‘Go and Make Disciples’
“All authority has been given me in heaven and on the earth. Go therefore and make disciples.”—MATTHEW 28:18, 19.
1, 2. (a) What assignment did Jesus give his followers? (b) What questions regarding Jesus’ commands will be considered?
IT WAS a spring day in Israel in 33 C.E., and Jesus’ disciples were gathered on a mountain in Galilee. Their resurrected Lord was about to ascend into heaven, but first he had something important to tell them. Jesus had an assignment for them. What was the task? How did his disciples respond to it? And how does that assignment apply to us today?
2 What Jesus said is recorded at Matthew 28:18-20: “All authority has been given me in heaven and on the earth. Go therefore and make disciples of people of all the nations, baptizing them in the name of the Father and of the Son and of the holy spirit, teaching them to observe all the things I have commanded you. And, look! I am with you all the days until the conclusion of the system of things.” Jesus spoke of “all authority,” “all the nations,” “all the things,” and “all the days.” His commands involving those four all-embracing expressions raise some important questions, which can be summed up in the words why? where? what? and when? Let us consider the questions one at a time. *
“All Authority Has Been Given Me”
3. Why should we obey the command to make disciples?
3 First, why should we obey the command to make disciples? Jesus stated: “All authority has been given me in heaven and on the earth. Go therefore and make disciples.” The word “therefore” points to a major reason why we should obey this command. It is because Jesus, the one who issued the command, has “all authority.” How extensive is his authority?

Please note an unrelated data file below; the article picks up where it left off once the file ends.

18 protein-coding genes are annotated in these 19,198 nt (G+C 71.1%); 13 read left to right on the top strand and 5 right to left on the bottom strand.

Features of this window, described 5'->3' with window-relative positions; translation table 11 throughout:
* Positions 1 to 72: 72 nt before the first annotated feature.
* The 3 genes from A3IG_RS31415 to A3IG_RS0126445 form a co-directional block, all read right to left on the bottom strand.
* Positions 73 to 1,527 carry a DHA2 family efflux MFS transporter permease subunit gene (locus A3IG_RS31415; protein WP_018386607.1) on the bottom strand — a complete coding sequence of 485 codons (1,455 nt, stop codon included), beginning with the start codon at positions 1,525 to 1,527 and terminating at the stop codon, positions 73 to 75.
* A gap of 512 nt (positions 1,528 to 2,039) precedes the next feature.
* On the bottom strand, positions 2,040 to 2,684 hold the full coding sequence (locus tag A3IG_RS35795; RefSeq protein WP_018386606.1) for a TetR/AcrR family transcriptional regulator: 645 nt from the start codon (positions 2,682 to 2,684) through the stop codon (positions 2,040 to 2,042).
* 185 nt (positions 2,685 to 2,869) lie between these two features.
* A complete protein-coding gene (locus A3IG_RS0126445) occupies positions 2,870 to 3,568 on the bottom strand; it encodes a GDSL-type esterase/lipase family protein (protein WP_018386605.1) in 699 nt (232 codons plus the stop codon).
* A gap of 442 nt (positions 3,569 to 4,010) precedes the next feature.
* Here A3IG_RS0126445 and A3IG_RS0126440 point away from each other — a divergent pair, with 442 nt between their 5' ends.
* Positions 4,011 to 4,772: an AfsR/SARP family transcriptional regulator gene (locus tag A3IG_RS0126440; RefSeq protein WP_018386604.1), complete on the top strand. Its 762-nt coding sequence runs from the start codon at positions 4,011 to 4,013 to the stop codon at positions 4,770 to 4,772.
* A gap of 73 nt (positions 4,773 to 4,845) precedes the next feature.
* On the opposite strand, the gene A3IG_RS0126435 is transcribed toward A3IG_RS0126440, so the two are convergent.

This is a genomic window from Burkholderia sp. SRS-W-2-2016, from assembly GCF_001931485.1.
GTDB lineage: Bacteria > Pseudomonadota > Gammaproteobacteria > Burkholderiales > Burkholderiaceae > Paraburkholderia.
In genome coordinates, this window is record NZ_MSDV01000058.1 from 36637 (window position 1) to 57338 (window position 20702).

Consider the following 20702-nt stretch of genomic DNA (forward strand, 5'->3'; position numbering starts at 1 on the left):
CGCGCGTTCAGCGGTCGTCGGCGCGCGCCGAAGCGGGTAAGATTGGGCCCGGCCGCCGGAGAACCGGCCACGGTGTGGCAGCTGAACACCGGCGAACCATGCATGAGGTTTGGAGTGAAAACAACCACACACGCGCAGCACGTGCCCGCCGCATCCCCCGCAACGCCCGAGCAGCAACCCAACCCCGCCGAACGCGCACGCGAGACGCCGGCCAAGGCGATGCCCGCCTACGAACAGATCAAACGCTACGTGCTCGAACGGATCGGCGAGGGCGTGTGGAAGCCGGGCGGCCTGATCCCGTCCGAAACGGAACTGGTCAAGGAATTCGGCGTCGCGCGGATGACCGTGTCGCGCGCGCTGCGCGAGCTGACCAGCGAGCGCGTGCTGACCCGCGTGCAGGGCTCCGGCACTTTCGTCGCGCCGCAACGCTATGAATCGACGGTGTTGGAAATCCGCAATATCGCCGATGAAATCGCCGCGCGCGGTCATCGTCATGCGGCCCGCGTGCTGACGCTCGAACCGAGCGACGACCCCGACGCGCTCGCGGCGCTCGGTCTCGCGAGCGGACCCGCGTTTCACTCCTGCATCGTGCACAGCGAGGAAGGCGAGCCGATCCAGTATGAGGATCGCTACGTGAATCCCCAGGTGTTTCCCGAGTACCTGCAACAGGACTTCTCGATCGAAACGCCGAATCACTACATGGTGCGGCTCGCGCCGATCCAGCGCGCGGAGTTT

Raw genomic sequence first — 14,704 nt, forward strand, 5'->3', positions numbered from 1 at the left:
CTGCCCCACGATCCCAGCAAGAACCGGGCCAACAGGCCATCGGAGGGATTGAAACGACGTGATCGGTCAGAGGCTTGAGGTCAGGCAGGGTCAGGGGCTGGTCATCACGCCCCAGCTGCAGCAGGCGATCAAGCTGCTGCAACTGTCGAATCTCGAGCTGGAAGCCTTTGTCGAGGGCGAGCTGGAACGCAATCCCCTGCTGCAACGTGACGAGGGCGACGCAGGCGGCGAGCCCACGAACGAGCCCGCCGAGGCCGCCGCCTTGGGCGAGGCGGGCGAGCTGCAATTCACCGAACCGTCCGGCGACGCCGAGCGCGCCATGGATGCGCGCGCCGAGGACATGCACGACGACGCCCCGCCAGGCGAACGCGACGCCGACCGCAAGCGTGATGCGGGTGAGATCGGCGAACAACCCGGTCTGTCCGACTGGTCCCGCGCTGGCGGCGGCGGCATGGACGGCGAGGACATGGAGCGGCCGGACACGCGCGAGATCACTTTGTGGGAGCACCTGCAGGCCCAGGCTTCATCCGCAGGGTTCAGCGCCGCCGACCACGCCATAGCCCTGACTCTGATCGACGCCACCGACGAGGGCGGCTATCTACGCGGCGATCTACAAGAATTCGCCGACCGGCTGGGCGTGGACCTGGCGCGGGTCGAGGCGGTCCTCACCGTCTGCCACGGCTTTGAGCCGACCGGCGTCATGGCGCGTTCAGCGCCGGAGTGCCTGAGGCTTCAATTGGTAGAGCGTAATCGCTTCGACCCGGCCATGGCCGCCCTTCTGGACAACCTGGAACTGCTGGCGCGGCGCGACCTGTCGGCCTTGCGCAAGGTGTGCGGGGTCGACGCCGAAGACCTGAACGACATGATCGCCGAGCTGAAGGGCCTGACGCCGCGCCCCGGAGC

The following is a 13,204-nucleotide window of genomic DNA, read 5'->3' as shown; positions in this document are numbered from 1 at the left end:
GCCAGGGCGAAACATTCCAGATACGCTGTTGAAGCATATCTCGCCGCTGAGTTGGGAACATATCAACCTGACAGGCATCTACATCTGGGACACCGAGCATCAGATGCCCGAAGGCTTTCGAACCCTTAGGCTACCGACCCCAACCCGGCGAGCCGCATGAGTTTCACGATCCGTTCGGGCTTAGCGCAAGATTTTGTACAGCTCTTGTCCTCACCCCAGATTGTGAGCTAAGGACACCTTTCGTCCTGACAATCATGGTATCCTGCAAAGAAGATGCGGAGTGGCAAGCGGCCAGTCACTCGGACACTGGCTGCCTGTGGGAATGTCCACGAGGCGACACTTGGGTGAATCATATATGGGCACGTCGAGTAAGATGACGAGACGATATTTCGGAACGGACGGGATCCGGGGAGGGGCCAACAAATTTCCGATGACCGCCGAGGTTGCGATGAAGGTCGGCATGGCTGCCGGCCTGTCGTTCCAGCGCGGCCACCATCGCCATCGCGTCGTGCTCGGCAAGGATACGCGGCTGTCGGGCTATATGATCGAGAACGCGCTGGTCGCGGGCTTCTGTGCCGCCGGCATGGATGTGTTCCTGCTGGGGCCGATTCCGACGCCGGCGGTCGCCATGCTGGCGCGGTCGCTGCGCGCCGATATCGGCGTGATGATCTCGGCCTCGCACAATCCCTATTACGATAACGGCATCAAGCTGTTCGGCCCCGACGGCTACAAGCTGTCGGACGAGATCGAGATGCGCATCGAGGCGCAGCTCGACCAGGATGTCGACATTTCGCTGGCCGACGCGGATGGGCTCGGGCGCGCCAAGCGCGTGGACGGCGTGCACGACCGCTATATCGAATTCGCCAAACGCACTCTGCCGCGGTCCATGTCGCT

4. (a) How extensive is Jesus’ authority? (b) How should our understanding of Jesus’ authority influence our view of the command to make disciples?
4 Jesus has authority over his congregation, and since 1914 he has had authority over God’s newly established Kingdom. (Colossians 1:13; Revelation 11:15) He is the archangel and as such commands a heavenly army of hundreds of millions of angels. (1 Thessalonians 4:16; 1 Peter 3:22; Revelation 19:14-16) He has been empowered by his Father to bring to nothing “all government and all authority and power” that oppose righteous principles. (1 Corinthians 15:24-26; Ephesians 1:20-23) Jesus’ authority is not limited to the living. He is also “judge of the living and the dead” and has God-given power to resurrect those who have fallen asleep in death. (Acts 10:42; John 5:26-28) Surely a command given by the One vested with such vast authority should be viewed as of the highest importance. Therefore, we respectfully and willingly obey Christ’s command to ‘go and make disciples.’
5. (a) How did Peter obey Jesus’ words? (b) Peter’s obedience to Jesus’ instructions led to what blessing?